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NASCAR Mailbox: Was That Kevin Harvick’s Last Win?

Was that Kevin Harvick’s last NASCAR Cup Series win? – Curtis M., Baltimore

That one’s hard to say. 

With his win last weekend at Michigan International Speedway in the Cup Series, the 58th of his career, Kevin Harvick broke a 65-race winless streak dating back to the 2020 Bristol Motor Speedway night race. With Kurt Busch now missing a fourth race with concussion-like symptoms, Harvick also became the most experienced Cup driver in the field.

At age 46, and with retirement rumors circulating, it is worth wondering if Harvick will ever win again. Although, to be fair, many were already wondering that.

At the start of 2022, I made a sweeping claim in conversation with my brother that Harvick and Martin Truex Jr. would never win again. I predicted both veteran drivers would struggle to adapt to the Next Gen platform, go winless and hang up their helmets at the end of this year or next. 

Harvick just proved me wrong, and I’m seriously second-guessing what I said about Truex.

So I’m going to say no, Harvick is not done winning. It just took him some time to find his footing in a car more mechanically different from a 2021 Cup car than that 2021 car was from the 2001 Monte Carlo in which Harvick scored his first victory. 

Sixty-five races isn’t even the longest streak Harvick has broken. In the 2010 Aaron’s 499 at Talladega, Harvick broke a 151-race winless streak dating back to the 2007 Daytona 500. 

Before breaking that winless streak, Harvick was a hot-and-cold, flash-in-the-pan type of young gun. He missed the playoffs their first two years and again in 2009. He’d only won multiple races a year twice. Ten years into his Cup career, he’d won 11 races: not an insignificant number, but fewer than Ryan Newman

In the 12-and-a-half years since the 2010 Aaron’s 499, Harvick has won 48 races, one championship and is a likely lock for the Hall of Fame. His second wind is one of the most impressive in NASCAR history. 

Are we set up for a third wind, one that carries the dominant Harvick we know past the big 5-0 in years and 6-0 in wins? Who’s to say? I’m done underestimating Harvick. 

I will concede there was a definite finality to the celebration in Michigan. Harvick took his time with a slow salute to the fans and then well and truly burned it down before giving his daughter Piper the flag. 

Dale Earnhardt Jr. said on the NBC broadcast, “this celebration feels different.” Whether he was referring to the winless streak’s end, or if he thought Harvick was treating this win like his last, I don’t think anyone can say.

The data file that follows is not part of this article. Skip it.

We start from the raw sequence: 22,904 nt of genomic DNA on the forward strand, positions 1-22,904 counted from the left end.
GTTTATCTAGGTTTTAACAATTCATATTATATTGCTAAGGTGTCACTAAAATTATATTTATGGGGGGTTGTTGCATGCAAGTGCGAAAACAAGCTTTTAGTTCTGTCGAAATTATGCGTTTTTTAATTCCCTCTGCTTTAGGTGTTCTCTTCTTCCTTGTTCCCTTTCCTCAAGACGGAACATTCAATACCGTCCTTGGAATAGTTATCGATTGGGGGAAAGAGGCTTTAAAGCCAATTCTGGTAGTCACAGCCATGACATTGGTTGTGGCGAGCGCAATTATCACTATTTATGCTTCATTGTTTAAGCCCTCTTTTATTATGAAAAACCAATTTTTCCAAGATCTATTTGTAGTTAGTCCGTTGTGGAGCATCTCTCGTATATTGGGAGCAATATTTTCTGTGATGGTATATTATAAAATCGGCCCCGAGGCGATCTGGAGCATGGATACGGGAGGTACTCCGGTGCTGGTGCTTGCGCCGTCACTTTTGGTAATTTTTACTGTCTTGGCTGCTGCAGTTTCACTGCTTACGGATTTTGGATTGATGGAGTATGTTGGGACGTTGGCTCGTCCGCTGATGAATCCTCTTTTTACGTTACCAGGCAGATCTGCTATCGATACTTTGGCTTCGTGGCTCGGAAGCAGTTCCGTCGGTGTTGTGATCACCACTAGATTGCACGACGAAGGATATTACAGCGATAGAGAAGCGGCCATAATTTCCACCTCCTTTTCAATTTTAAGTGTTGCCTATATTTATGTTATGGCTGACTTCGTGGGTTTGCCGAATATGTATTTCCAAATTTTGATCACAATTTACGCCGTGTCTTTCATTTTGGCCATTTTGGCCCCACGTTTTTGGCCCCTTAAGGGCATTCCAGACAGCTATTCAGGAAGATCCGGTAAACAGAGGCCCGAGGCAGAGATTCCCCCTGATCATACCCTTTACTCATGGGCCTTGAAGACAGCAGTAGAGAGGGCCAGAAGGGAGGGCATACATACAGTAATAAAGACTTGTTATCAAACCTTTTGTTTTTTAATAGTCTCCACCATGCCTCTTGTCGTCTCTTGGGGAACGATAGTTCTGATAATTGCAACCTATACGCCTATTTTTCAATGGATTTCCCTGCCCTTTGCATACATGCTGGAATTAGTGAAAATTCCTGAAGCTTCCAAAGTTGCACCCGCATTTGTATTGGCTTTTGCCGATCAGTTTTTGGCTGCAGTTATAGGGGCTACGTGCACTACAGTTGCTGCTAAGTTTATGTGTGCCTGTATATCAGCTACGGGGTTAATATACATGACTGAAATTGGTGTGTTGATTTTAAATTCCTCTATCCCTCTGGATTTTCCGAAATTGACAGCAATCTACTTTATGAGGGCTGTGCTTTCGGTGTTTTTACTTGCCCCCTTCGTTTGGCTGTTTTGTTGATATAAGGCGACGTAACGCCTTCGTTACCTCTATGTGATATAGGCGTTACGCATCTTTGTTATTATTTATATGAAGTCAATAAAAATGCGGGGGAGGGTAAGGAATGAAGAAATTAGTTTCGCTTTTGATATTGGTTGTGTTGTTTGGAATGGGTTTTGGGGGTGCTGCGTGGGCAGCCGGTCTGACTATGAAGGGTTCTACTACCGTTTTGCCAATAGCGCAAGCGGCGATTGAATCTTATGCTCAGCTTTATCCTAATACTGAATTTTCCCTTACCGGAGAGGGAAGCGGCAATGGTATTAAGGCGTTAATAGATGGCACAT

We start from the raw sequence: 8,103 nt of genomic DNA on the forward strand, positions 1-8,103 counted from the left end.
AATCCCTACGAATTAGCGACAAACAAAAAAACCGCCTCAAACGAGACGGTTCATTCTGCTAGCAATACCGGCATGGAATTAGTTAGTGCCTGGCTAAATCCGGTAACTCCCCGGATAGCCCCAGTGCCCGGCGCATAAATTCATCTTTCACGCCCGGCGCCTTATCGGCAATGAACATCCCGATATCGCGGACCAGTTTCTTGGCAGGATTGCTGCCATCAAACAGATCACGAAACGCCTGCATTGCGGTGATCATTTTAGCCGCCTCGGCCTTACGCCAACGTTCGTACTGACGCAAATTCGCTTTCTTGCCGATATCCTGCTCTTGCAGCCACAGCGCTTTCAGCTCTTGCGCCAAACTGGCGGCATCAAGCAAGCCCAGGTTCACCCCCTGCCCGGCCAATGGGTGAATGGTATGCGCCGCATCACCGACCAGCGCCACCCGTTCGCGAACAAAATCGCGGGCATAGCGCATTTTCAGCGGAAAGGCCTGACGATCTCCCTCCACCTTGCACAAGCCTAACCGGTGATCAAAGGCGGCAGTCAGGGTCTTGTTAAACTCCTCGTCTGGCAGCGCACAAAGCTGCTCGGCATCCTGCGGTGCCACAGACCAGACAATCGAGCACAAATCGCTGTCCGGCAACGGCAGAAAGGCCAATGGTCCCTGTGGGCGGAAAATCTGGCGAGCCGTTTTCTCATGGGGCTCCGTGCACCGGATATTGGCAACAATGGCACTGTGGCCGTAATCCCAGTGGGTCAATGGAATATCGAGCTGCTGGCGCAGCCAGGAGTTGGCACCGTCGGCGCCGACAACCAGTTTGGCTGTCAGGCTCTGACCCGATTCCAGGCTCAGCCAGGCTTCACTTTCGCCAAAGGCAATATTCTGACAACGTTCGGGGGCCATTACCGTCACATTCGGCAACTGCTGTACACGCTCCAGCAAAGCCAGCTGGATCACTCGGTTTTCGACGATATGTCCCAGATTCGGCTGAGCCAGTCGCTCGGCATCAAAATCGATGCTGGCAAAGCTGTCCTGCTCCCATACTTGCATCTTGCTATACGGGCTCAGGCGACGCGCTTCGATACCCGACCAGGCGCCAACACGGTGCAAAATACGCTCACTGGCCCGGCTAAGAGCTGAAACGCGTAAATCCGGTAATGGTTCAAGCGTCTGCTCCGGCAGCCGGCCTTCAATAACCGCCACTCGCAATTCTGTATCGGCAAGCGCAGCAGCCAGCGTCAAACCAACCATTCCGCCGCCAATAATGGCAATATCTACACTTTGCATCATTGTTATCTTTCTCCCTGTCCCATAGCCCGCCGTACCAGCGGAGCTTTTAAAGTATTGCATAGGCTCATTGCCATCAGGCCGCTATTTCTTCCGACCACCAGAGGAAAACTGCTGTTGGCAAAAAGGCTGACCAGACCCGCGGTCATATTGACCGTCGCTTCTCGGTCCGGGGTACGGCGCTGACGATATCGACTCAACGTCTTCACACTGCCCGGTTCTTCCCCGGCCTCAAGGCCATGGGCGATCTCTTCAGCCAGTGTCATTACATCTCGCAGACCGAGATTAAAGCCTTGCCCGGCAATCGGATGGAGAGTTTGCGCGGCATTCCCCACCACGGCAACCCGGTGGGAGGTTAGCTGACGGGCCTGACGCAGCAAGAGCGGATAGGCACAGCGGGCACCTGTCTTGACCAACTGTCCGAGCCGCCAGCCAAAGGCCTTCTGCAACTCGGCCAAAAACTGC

It does call to mind Clint Bowyer’s streak-breaking victory at Martinsville Speedway in 2018, one he celebrated with both his child and his SHR crew. That didn’t end up being Bowyer’s last win; that would come later that year at Michigan (of all places) after a battle with Harvick (of all people) was cut short by rain.

Although to be fair, you could never accuse Bowyer of not celebrating every win like it was his last. Harvick might have just learned something from his old teammate. 

I’ve learned my lesson. I’m not going to bet against Harvick, and you shouldn’t either. 

Ryan Blaney or Martin Truex Jr: who’s in and who’s out of the playoffs by Daytona?

As much as I’d love to say neither and watch the fireworks, if I’m going to pick, it has to be Truex. 

Despite the shot I called back before Daytona, the fact both Truex and Ryan Blaney are winless after 23 races is one of the biggest surprises in a season full of them. Truex is a former champion racing for Joe Gibbs Racing, Blaney looked primed for a breakout season after winning multiple races in ‘21 for the first time in his career. And yet, neither has managed even a runner-up result in 23 regular-season races. 

Right now, Truex is fourth in the regular-season standings, 19 points back of Blaney in second. Numerology that would please Darrell Waltrip aside, I’m betting that the No. 19 car can close that gap over the next two races.

Truex owns three wins at Richmond Raceway and one at Watkins Glen International. Regardless of playoff pressure, the three-quarter-mile oval in the Virginia capital might just be Truex’s best shot at a victory this season.  

Across those two tracks, Blaney has only three top 10s. Despite his pole and seventh-place run earlier this year, Richmond has long been a thorn in Blaney’s side, and it’s finally going to sting him. 

At New Hampshire Motor Speedway, the Cup Series’ most recent visit to a flat-ish, short-ish track like Richmond, Truex won two stages while Blaney failed to score a single stage point. It is not out of the question for the two drivers to be tied by the end of stage two at Richmond. 

From there, it’s really anybody’s game. Yes, the Toyotas have struggled on the road courses this season, but they looked to have turned it around at the Indianapolis Motor Speedway road course. Yes, Blaney is a world-class pack racer, but Daytona is a total crap shoot. Heck, with what we saw entering turn one at Indianapolis, Watkins Glen’s 90-degree first corner might be a crapshoot too. 

So then, if you’re trying to predict who comes out on top, it all comes down to Richmond. At Richmond, I’m taking Truex over Blaney every day of the week and twice on Sundays.

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